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Re: Can't localize lexical variable $var at...

by ariels (Curate)
on Jun 09, 2002 at 19:05 UTC ( #172938=note: print w/replies, xml ) Need Help??

in reply to Can't localize lexical variable $var at...

That's because... can't localize a lexical variable. It doesn't make any sense.

A lexical variable has visibility limited by space: it is visible precisely within its scope, from the point of definition to the end of that block. It is known (except if shadowed) by its name throughout the scope, and it does not exist anywhere outside its scope. In particular, a sub outside the scope cannot see that variable.

Compare with a localized instance of a global variable. This has its visibility limited by time: it starts having its new value when local is executed, and continues with that value until execution of that block finishes. As such, to know its value you have to know about the particular execution path in effect. At different times, the same reference to a global variable may refer to totally different instances of it; a reference to a lexical variable always refers to the the same variable.

Consider a function (external to the scope) which uses a lexical <samp>$x</samp>. It always refers to the same <samp>$x</samp>, and calling code cannot change that. A function which uses a global <samp>$x</samp>, by contrast, refers to the current instance of <samp>$x</samp>; calling functions can change which instance that is.

Generally, global variables are useful for options. For instance, if your functions refer to a global variable $debug, you can turn on debugging for the entire program by saying "$debug=1" at the top. But you can also turn on debugging just for a small portion of the run by saying

{ local $debug = 1; # Code here prints debugging messages # ... } # Code here reverts to the old status
You can't do that (conveniently) with lexicals.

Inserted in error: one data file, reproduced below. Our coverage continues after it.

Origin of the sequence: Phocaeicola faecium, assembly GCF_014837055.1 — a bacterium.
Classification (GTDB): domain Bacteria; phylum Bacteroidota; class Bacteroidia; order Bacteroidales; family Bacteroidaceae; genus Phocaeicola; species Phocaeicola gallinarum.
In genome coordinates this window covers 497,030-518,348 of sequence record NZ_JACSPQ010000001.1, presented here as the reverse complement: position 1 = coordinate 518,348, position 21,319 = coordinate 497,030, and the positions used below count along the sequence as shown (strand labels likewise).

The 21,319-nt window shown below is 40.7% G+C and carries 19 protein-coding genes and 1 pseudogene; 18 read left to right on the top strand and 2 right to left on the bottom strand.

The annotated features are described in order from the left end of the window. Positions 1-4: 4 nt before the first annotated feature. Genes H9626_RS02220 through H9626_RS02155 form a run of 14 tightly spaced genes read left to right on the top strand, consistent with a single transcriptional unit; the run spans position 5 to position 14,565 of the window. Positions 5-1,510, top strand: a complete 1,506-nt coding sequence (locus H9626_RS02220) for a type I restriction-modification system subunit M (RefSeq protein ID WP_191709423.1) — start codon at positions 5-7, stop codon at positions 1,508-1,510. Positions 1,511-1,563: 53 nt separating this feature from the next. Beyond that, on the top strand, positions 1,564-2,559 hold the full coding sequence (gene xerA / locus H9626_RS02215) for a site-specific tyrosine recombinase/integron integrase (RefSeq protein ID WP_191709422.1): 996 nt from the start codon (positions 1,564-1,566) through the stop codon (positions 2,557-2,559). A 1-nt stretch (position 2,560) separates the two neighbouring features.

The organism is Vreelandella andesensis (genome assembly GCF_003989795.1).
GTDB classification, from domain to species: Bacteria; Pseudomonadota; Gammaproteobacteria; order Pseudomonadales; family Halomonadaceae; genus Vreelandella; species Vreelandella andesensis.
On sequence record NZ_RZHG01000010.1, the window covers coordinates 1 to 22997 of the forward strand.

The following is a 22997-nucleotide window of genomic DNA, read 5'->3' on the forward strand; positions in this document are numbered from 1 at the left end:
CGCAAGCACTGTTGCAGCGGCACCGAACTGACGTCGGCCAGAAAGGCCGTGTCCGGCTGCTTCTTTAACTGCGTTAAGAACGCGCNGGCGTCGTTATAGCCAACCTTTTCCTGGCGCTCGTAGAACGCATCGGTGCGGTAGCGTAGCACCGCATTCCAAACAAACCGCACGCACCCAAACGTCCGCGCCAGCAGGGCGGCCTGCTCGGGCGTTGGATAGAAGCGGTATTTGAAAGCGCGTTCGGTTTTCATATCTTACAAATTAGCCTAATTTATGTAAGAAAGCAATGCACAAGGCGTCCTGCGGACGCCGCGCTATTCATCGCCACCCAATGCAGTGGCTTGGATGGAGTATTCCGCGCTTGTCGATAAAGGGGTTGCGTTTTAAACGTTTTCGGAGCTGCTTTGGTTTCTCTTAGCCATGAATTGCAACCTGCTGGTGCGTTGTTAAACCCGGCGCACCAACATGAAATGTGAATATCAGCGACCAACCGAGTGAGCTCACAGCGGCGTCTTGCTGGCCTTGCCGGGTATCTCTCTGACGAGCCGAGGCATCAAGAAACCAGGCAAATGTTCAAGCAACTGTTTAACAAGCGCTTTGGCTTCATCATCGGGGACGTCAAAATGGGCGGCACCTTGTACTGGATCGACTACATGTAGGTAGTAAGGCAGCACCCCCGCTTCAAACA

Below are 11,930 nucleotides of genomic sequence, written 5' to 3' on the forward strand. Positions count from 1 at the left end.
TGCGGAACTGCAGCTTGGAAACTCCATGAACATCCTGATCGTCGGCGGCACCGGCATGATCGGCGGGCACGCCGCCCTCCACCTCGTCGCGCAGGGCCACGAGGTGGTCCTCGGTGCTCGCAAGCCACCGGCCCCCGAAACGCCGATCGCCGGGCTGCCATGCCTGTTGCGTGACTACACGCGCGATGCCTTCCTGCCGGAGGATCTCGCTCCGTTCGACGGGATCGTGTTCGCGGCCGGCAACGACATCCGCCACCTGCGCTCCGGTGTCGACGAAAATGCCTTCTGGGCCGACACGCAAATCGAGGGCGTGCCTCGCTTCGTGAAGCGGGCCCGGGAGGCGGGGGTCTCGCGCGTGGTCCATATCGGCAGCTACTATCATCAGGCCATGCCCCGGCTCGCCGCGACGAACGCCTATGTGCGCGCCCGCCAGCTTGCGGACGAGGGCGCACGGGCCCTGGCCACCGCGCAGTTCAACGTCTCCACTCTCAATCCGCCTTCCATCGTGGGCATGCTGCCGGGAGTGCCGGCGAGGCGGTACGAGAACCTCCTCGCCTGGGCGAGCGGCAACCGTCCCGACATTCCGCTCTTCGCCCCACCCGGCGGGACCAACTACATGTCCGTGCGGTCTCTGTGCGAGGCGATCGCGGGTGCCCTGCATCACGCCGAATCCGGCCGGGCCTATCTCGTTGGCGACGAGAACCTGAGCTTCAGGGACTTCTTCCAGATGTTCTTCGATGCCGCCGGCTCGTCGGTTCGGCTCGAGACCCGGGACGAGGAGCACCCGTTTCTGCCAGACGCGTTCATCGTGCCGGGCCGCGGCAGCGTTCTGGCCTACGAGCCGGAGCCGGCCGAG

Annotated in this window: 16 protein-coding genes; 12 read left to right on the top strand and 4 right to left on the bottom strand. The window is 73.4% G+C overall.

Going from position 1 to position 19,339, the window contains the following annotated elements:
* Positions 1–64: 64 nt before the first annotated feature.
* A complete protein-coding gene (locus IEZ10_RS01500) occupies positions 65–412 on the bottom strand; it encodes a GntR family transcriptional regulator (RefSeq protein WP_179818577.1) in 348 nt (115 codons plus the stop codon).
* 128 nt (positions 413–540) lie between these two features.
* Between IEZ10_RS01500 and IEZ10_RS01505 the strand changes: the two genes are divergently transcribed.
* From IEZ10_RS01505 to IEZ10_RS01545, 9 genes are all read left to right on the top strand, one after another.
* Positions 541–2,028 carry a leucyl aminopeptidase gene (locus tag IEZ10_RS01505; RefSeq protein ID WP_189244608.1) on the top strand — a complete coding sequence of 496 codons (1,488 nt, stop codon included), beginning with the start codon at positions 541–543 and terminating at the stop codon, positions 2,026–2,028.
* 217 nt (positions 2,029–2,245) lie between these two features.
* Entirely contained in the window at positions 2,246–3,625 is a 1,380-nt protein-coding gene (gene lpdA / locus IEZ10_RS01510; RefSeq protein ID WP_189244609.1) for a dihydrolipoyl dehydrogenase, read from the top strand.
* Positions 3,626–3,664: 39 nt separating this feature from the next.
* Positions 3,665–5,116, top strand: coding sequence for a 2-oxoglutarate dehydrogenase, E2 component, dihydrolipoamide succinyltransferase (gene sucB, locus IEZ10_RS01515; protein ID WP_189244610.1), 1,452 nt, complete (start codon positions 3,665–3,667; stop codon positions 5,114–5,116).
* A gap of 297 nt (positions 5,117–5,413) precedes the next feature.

Mixing the 2 is (to mix a metaphor; sorry) mixing time and space; it just doesn't work.

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Re: Can't localize lexical variable $var at...
by Abigail-II (Bishop) on Jun 10, 2002 at 13:36 UTC
    Mixing the 2 is (to mix a metaphor; sorry) mixing time and space; it just doesn't work.
    Ah, if things were only that simple. I can make a lexical hash. The scope of its elements is limited by space. Yet I can localize such elements.

    Note that perl-5.000 to perl-5.000o do allow you localize a lexical variable. perl-5.001 no longer allows that. The Changes file on 5.001 says:

    NETaa13502: now complains if you use local on a lexical variable
    From: Larry Wall
    Files patched: op.c
     Now says something like
         Can't localize lexical variable $var at ./try line 6.

    I cannot find a rationale though - perhaps the p5p archives have such a rationale, if they go back that far.


Re: Re: Can't localize lexical variable $var at...
by Courage (Parson) on Jun 09, 2002 at 19:17 UTC
    you wrote:
    In particular, a sub outside the scope cannot see that variable.

    But subs inside that scope are able to see that! And I cleanly see a way how that lexically scoped variable could be stacked, just like global variable!

    But yes, I'll better just use lexical variables and implement stacking if I really need.

    Best wishes,
    Courage, the Cowardly Dog

      No, it cannot. If you { my $var; some_sub(); }, then some_sub() cannot see $var. On the other hand, if you { local $var; some_sub(); }, then some_sub() can. (And that's why you shouldn't local unless you have a clear reason for it and not before you have signed a contract that you clearly understand that perl is not liable if you botch up at that point, and that you accept the consequences.)

      Makeshifts last the longest.

        You did not understood what I meant.
        { my $var=2; sub inc {return $var++} sub dec {return $var--} } print inc; print dec;
        Those subs see that $var which is not seen outside that block, and perl doc says this is a trick to have private static variables.

        Courage, the Cowardly Dog.

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